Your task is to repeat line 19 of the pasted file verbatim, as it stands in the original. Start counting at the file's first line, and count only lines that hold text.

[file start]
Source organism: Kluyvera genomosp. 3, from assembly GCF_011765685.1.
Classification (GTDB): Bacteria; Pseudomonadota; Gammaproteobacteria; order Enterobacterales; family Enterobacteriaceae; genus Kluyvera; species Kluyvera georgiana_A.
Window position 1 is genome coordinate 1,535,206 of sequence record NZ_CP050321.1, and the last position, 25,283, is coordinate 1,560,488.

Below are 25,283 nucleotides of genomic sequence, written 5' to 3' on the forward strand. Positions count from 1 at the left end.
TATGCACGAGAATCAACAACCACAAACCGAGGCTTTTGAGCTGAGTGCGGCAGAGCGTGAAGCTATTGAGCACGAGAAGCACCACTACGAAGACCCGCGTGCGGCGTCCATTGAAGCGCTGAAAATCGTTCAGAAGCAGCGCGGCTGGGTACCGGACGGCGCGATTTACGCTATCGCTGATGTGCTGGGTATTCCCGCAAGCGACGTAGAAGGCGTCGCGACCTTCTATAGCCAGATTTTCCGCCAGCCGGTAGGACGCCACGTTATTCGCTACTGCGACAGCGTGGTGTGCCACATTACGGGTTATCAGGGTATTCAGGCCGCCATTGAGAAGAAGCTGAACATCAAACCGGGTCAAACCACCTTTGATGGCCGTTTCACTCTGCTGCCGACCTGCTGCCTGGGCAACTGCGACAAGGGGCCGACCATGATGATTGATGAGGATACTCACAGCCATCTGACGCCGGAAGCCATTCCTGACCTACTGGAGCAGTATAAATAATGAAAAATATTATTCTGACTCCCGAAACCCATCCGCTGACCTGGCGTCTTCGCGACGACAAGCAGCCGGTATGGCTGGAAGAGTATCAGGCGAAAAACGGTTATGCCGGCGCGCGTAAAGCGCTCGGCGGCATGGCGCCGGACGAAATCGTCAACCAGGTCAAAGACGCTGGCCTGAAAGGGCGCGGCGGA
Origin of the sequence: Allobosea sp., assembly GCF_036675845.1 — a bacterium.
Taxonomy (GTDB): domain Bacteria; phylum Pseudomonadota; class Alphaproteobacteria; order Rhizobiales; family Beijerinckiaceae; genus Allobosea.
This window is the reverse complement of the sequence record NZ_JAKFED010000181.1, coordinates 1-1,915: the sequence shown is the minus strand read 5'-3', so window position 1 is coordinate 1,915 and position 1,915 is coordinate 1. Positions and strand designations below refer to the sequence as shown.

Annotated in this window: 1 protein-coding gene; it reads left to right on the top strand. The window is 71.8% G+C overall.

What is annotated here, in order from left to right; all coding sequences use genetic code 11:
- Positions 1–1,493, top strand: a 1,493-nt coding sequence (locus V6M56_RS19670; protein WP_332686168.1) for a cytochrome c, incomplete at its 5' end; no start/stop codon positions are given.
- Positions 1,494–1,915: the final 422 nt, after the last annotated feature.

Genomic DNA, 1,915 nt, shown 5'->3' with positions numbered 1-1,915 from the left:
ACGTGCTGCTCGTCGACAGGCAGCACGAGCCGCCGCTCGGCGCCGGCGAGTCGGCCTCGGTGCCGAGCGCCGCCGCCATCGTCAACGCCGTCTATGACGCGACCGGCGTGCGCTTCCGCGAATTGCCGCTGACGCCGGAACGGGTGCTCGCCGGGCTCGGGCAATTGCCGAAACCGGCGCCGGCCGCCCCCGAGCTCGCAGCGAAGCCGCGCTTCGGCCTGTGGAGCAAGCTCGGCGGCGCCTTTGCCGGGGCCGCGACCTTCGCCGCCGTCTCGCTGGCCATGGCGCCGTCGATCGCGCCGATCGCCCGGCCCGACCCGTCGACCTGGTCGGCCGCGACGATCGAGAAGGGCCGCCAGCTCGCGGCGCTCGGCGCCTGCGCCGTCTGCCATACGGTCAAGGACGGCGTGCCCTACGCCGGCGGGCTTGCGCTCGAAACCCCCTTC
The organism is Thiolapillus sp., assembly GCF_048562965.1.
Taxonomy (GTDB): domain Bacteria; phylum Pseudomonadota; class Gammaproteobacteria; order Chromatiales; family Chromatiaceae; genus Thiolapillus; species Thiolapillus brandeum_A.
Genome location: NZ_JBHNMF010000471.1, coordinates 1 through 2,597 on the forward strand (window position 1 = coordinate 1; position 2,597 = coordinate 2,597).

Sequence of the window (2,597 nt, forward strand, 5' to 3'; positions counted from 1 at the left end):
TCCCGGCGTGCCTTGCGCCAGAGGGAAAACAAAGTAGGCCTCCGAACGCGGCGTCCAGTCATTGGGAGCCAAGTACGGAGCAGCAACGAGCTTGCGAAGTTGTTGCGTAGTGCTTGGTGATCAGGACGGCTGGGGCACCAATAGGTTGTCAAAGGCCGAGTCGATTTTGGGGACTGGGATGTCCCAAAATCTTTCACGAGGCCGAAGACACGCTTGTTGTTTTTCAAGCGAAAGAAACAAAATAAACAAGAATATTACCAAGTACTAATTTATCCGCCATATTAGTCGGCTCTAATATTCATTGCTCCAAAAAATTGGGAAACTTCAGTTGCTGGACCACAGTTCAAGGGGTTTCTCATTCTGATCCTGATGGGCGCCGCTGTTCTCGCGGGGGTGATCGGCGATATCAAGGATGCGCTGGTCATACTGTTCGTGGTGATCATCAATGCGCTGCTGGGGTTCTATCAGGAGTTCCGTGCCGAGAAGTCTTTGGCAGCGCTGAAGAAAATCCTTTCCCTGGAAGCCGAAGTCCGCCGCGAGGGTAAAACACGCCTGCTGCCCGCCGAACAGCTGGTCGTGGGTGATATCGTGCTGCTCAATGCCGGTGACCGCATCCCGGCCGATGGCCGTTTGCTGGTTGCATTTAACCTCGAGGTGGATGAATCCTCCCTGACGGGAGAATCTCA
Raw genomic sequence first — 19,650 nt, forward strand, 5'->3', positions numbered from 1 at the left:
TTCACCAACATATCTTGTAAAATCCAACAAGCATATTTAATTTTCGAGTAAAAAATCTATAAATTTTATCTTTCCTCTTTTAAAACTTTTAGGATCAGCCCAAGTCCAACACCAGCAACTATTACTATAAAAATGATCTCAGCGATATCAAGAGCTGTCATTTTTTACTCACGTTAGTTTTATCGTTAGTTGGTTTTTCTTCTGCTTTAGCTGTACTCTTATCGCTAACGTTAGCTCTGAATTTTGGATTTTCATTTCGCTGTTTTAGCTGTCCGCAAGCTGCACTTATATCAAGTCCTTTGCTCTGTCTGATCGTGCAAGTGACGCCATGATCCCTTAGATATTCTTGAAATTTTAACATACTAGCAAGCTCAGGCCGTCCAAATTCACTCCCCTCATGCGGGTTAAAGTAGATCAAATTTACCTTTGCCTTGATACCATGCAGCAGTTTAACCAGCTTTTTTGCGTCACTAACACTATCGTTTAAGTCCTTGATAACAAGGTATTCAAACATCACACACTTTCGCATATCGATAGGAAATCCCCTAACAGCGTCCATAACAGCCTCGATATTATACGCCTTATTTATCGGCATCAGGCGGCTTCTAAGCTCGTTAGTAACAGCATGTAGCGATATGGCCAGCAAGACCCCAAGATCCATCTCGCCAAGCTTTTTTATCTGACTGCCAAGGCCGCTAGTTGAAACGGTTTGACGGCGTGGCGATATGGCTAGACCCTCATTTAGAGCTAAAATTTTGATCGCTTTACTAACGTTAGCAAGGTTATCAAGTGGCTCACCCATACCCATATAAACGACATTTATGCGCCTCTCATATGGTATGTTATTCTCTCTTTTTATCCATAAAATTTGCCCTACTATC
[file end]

TCCCGGCGTGCCTTGCGCCAGAGGGAAAACAAAGTAGGCCTCCGAACGCGGCGTCCAGTCATTGGGAGCCAAGTACGGAGCAGCAACGAGCTTGCGAAGTTGTTGCGTAGTGCTTGGTGATCAGGACGGCTGGGGCACCAATAGGTTGTCAAAGGCCGAGTCGATTTTGGGGACTGGGATGTCCCAAAATCTTTCACGAGGCCGAAGACACGCTTGTTGTTTTTCAAGCGAAAGAAACAAAATAAACAAGAATATTACCAAGTACTAATTTATCCGCCATATTAGTCGGCTCTAATATTCATTGCTCCAAAAAATTGGGAAACTTCAGTTGCTGGACCACAGTTCAAGGGGTTTCTCATTCTGATCCTGATGGGCGCCGCTGTTCTCGCGGGGGTGATCGGCGATATCAAGGATGCGCTGGTCATACTGTTCGTGGTGATCATCAATGCGCTGCTGGGGTTCTATCAGGAGTTCCGTGCCGAGAAGTCTTTGGCAGCGCTGAAGAAAATCCTTTCCCTGGAAGCCGAAGTCCGCCGCGAGGGTAAAACACGCCTGCTGCCCGCCGAACAGCTGGTCGTGGGTGATATCGTGCTGCTCAATGCCGGTGACCGCATCCCGGCCGATGGCCGTTTGCTGGTTGCATTTAACCTCGAGGTGGATGAATCCTCCCTGACGGGAGAATCTCA